Voices from FUKUSHIMA Vol.9 Mr. Masahiro YUNOKAWA

As you can imagine easily from the word “voluntary evacuation,” there is little possibility of receiving support from the national and local governments. The situation is quite severe.
Today, I shared my experiences with you. And through the agency of CTVC, we would like to ask for your support.
Thank you very much.

Question: The number of evacuees to Yamagata Prefecture and Tokyo was quite large. Yamagata Prefecture had 13,000 during the most populated period. Roughly speaking, Tokyo had a close number to Yamagata’s.
On the contrary, the number of the evacuees remaining in Yamagata Prefecture is decreasing rapidly now. I think that there are many who returned from Yonezawa to Fukushima. Would you please tell me what you know about the reasons why they had to return, and how they live now, including various difficulties that can be foreseen after their return?

Yunokawa: The number of people who were evacuated to Yamagata Prefecture was around 13,000 in January, 2012. Three years later, it decreased to about 4,000 in March, that is 9,000 less than that of the year 2012.
I think there are two reasons. The first, it is too cold for evacuees from Hamadori, a warm area along the coast of the Pacific Ocean. Yonezawa is known as an area of heavy snow. One to two meter-snowfall is common. It is piled high up around 3 m at the roadside. Snow sweeping is a hard work. You have to wake up early in the morning around five to sweep snow, otherwise you cannot take your car out to drive. Perhaps, I think that they were not accustomed to snow, and were exhausted with it. So, there are some who moved to Iwaki and Soma Cities. If you return to Fukushima Prefecture now, you can borrow a housing again. If so, it is quite understandable for them to move to Iwaki or Soma where the weather is similar with that of their home towns. I heard that there are quite a number of evacuees who have started preparation to build a house in Iwaki and Soma. This is one reason.
Another is that there are voluntary evacuees who feel it hard to live separately: mothers and children live separately from their fathers. As for children, four years after the evacuation, they have reached the age of going to junior high or high schools, and their parents think of returning home. I can’t tell whether they think Fukushima has become a safe place where they can live without worrying about radioactivity.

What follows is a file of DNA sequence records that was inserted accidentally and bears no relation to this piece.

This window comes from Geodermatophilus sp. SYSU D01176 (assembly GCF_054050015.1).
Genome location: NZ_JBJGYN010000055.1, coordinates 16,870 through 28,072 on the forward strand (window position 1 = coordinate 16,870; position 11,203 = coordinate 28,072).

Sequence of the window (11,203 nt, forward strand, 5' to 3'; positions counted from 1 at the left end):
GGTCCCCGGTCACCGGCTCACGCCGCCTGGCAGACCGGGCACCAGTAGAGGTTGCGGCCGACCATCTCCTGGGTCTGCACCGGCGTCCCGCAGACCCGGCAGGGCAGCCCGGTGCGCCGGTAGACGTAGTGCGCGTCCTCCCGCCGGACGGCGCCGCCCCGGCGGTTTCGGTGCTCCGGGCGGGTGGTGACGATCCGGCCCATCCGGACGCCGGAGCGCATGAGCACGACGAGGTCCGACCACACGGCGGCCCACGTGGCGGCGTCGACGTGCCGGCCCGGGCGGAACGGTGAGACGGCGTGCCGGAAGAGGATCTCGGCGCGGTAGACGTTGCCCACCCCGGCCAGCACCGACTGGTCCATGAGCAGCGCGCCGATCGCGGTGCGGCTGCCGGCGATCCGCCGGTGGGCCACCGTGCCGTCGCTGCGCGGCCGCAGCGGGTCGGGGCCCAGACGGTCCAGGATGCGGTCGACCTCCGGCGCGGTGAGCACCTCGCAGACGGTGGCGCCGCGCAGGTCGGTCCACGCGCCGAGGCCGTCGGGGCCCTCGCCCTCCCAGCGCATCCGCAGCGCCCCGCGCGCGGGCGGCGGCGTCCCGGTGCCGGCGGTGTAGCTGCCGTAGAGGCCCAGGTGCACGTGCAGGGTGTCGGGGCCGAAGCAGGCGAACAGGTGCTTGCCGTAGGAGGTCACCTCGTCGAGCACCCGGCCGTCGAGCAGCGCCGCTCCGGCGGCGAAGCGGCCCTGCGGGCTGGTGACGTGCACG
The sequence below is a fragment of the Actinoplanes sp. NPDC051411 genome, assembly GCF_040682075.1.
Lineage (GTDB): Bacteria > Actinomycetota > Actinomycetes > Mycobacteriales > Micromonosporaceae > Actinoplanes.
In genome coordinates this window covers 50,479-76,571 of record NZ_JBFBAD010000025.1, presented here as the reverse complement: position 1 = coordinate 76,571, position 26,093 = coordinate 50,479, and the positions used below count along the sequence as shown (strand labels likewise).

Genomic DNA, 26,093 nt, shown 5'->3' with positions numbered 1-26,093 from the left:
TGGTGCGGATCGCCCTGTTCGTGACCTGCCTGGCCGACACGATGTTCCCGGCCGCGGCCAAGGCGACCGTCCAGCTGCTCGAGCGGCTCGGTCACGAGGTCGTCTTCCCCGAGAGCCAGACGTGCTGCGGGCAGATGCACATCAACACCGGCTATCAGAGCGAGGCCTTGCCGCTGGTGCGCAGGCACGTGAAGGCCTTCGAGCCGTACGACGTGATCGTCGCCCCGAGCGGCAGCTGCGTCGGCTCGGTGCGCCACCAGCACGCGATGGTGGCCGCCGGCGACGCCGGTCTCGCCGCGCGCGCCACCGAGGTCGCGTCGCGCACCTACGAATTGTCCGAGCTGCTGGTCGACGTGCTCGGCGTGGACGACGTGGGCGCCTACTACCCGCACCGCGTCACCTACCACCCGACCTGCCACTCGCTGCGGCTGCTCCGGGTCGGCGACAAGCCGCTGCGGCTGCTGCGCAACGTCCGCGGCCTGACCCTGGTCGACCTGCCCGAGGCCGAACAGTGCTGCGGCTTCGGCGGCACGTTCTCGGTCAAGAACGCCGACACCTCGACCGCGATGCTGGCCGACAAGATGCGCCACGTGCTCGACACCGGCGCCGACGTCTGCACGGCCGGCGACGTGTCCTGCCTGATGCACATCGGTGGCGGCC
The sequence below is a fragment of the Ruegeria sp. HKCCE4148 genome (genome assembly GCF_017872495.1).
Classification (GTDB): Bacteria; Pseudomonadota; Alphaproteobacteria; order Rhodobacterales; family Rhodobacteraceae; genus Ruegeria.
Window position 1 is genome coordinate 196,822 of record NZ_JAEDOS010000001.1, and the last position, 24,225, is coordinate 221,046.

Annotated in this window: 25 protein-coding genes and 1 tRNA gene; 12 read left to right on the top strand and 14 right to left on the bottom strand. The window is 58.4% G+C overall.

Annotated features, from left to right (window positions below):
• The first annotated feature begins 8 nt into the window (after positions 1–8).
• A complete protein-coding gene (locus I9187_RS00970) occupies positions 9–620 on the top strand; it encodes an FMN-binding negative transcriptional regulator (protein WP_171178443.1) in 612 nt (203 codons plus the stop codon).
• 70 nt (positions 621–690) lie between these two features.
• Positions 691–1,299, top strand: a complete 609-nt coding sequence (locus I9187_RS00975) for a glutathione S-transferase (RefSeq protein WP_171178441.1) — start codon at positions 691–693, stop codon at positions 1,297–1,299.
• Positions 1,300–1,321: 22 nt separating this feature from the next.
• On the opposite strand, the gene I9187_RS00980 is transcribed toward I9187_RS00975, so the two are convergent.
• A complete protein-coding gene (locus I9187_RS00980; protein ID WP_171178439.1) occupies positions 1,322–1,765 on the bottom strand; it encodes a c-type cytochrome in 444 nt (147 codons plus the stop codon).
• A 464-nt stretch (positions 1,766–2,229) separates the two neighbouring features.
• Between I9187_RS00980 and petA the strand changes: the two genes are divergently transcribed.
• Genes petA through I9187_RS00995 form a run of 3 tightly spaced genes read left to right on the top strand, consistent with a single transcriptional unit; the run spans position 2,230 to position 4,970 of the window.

I think that difficulties the returnees have run into are mainly spiritual. The reason of their evacuation is that they have to live in constant fear of being exposed to radiation. Therefore, returning home means more worries to be added: worries about food, and about their children, for example. I’ve heard that they cannot share their worries with their neighbors who remained in Fukushima, and keep them deep in their minds and hearts. Being together with their fathers now, they might feel relieved.
By the way, the newsletter “Radiation Countermeasures News” of Fukushima City advises the citizens to measure the level of radioactivity of vegetables grown in their gardens and edible wild plants. The radiation standard is set at 100 Bq for food. We are advised not to take foodstuffs containing radioactive substance of over 100 Bq. 67 Bq of radioactive cesium was measured in the bamboo shoots given me by a neighbor at the beginning of May. It was not over the standard, but I didn’t feel like eating them and threw them away. Radiation readings are higher in Koshi abura (a kind of edible young leaves of a certain deciduous tree) and osmunda (royal fern), the former is 1,000 to 2,000 Bq, which is abnormal.
Crops produced in Fukushima undergo careful examination of radioactivity before they are sold at supermarkets. They are cultivated in decontaminated fields. However, the shipment of bamboo shoots and other edible wild plants is still restricted due to high radioactivity. Even if you pick them on a hill behind your house, you cannot ship them for sale. Be sure to measure the radioactive level before you eat. So I’m very much worried about food. Before the disaster, farmers next door used to bring us vegetables gathered in their gardens, or bamboo shoots picked up on a hill behind their houses. However, all these have been lost. After all, they may eat their product by themselves, but cannot share them with others any more. Such continues even now.

Question: Please let us know what you want to tell the people in the Tokyo metropolitan areas.
Yunokawa: For those who live in Tokyo, I wonder whether the nuclear accident has already become an incident of four years ago. It is unavoidable, but the evacuees and those who live in Fukushima are still forced to fight against the nuclear accident and the radiation problems. Advertisements are in the mass media, as a reconstruction campaign, “Come to Fukushima! There are lots of delicious food.” I think I can understand it. But as for me, I wish that everyone would understand that people in Fukushima are still struggling against the nuclear accident and its radioactive effect.
It is children who suffer most. Children are very lively and want to play outside or run around hills and fields to their heart’s content, but they are not allowed to do that any longer. What they are repeatedly told is “Don’t do this.” “Don’t do that.” They are the oppressed. We are doing our best to do what we can for them. I hope that you keep that in your heart. Thank you.